They were all in an ExPen. And whenever anybody with a dog walked by, they all went at the fence, aggressing, barrier barking, “Ra ra ra!” It sounded like they wanted to rip off somebody's limb. As you could imagine, they were not a fan favorite of everybody who had to walk by that. And to be fair to the poor dog walking by, that is unfair for them to have to deal with that. And so, I said to them, if you like, while I'm here this weekend, it was a three-day show, I will help fix that. They're like, yeah, that'd be cool.
So, I had, I created small little treats, everything from cut up carrots to some pieces of meat and just interesting treats. Various levels of value. And I put them around that the dog couldn't get, around the outside of the ExPen. And I put a little sign at everything. ‘If you're walking by with a dog, please just throw in a handful of treats.’ Now I made sure I asked the people who own the dogs, “These dogs won't be aggressive to each other, would they? If we threw some treats in there.” and they said, absolutely not.
So that's what we did. Now after the first day, people walking by and the dogs were barking, aggressing at the ExPen, and I, you know, just keeps throwing. Now I did it myself. If I was around, I would just throw cookies in. They were concerned. They're like, “Susan, am I not feeding my dog for being aggressive towards another dog?”
And that's what people at the end of the day around the bar said to them, “Why would you let her tell you to do that? Your dogs are getting cookies for being jerks.” But there are two responses in life. There is a response you think of like, “I'm going to plan to stand back here and scare you.”
Or there is a response you have no control over. Like when somebody grabs you from behind, you're going to scream and try to run away, that's a reflex. With those dogs, those triggers have been built in that we bark at the fence. By day two, they were still barking at the fence, but not with the same gusto. By the end of day two, there was just the odd one. The young dog would bark and look at everybody else and everyone else is looking for the cookies. Day three, there was no barking.
And so, what we were doing was changing the trigger. So, when you're in the moment and your dog is reacting or showing interest, your dog is saying, “I'm curious.” What you want to do is minimize the fear by getting further away from the distraction. So, if it's a kid on a bike, get as far away from that kid as you can. Play the search game where you turn the dog away and you throw cookies on the ground. Now, if they're really fearful they will not going to eat.
My favorite is to get them to tug on a toy. And then, that's in the moment, I want to minimize the stress of that experience. What most people would have you do, like the dog, he starts growling at a child, you would say, “Hey, what are you doing?” or worse you might correct the dog. That's actually throwing gasoline on a fire. Your dog is saying, “I'm uncomfortable. I'm a little afraid.” And you're saying, “I don't care. You're not allowed to be afraid.” Would you do that to a kid? “I'm a little, I'm a little bit afraid.” Well, some people do that when they've paid to see Santa, the kid shows, and they're afraid and they go, “here, take my child.” Not really a good plan.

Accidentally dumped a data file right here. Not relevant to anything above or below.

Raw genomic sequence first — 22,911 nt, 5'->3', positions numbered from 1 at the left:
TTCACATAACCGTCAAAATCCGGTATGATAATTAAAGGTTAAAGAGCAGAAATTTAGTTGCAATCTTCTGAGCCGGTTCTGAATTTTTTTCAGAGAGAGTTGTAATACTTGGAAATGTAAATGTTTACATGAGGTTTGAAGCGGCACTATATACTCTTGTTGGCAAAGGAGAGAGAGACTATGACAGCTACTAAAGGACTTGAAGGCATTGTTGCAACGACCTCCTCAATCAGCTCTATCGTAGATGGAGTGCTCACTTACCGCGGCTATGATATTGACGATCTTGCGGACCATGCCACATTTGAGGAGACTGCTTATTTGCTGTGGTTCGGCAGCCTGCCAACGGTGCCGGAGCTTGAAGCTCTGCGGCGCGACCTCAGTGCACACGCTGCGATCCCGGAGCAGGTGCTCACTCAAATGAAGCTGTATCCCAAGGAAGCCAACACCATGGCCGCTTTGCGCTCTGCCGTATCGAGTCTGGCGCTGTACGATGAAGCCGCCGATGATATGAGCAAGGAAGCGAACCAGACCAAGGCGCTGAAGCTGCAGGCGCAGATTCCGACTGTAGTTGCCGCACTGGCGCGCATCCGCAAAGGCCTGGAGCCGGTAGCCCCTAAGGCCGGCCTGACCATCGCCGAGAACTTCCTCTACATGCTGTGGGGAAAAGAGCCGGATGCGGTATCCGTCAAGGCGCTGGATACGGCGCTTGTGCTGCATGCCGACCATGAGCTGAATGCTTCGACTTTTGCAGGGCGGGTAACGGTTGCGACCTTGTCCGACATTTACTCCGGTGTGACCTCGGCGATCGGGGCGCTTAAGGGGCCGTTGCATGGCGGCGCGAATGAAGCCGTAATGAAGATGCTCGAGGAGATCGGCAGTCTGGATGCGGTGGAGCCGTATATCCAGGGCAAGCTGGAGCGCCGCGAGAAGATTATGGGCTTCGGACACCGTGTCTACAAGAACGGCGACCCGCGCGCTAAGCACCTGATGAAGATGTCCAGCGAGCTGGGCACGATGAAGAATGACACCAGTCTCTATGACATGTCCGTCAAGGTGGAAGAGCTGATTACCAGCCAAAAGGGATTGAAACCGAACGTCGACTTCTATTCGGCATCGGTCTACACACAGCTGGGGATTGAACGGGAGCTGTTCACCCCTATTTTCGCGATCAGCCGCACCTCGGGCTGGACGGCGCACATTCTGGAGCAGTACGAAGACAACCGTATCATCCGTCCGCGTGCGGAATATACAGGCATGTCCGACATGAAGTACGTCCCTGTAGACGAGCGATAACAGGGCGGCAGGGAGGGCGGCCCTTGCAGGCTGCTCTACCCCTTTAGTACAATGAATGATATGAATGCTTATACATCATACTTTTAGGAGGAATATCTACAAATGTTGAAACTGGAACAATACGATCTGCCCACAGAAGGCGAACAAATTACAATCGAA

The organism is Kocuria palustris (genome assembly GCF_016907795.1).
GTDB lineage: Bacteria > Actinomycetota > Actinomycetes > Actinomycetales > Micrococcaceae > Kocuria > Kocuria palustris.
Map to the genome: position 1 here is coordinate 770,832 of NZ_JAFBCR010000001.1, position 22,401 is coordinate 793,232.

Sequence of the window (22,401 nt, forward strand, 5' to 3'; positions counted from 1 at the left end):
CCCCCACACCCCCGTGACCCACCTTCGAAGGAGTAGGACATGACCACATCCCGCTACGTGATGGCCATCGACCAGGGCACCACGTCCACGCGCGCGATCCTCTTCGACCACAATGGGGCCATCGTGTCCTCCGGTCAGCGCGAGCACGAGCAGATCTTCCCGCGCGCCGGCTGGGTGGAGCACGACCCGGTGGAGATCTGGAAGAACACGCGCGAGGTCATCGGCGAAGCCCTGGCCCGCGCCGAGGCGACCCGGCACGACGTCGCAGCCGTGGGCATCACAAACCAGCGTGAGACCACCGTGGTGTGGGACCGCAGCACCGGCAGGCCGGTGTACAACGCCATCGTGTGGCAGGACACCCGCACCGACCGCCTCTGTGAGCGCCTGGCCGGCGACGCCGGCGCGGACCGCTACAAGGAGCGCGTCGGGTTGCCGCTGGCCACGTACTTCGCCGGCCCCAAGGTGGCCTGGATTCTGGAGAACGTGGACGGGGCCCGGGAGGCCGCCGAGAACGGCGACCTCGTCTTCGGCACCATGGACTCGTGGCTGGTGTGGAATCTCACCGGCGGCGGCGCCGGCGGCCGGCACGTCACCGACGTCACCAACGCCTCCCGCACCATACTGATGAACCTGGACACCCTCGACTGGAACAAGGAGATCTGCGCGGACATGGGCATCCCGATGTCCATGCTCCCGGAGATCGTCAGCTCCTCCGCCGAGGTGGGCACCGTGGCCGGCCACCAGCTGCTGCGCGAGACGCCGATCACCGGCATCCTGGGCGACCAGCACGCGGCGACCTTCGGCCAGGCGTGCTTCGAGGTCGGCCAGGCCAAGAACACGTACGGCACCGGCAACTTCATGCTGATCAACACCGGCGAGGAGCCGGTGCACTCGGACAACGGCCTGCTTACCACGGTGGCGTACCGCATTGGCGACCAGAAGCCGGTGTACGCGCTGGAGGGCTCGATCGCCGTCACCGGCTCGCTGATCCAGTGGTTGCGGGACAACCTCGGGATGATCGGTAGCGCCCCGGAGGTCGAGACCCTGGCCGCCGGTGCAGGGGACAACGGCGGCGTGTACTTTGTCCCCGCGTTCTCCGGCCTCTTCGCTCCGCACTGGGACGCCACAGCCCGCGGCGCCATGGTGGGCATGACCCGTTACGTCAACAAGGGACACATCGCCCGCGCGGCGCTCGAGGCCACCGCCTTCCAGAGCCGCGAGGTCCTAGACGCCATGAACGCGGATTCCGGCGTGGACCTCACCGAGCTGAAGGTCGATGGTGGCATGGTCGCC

If your dog is saying I'm afraid, believe them. Go to Episode 24, where I talked about the distraction index, increase the distance away. Set the dog up to be reinforced and then go home and create a plan. What am I going to do in this environment? So again, ignore, manage, or train. The management would be, “I'm never going to go near children on bicycles again.” And that's really out of your control, not a good strategy. Ignore, take your chances but there's a lot of reactive dogs around this world with people who took their chances and it didn't go so swell for them.
So, let's train. And the train is going to be creating a journal for that challenge, writing down what happened, where you were, what happened before it. So were you just in a crowd and a bunch of dogs put their nose up your dog’s butt, your dog was already stressed or did you just get in an argument with a parking meter person and your dog could sense that stress and then they went off like what happened before and what's your plan to counter condition it?
So, counter conditioning is being intentional about changing the trigger. So if it's something like a child on a bike, what's your dog like with one kid walking? And, you know, build up so that when you see a kid walking, good things happen, we're going to play a game of tug, or we're going to play some hand targets. When you see a kid walking, then when you see a kid skipping, when you see a kid pushing a bike, when you see a kid… and pretty soon a kid is either going to move from fear to ideally innocuous. They might even move to love. “Look, mum, there's a kid! That's a good thing, isn't it?” Right.
So different can lead to reactive or aggression. But it doesn't have to be that way. It's all about you helping your dog to catalog experiences in a way that is appropriate for their future and wellbeing and yours and all the dogs around them.
That's it for today on Shaped by Dog. Please, if you haven't done so, share this podcast with your friends. I love to hear from new listeners and what their big takeaways are from this podcast. So, leave me a comment. I promise I read each and every one of them. We'll see you next time on Shaped by Dog.
That's the reactive dog. We don't want that.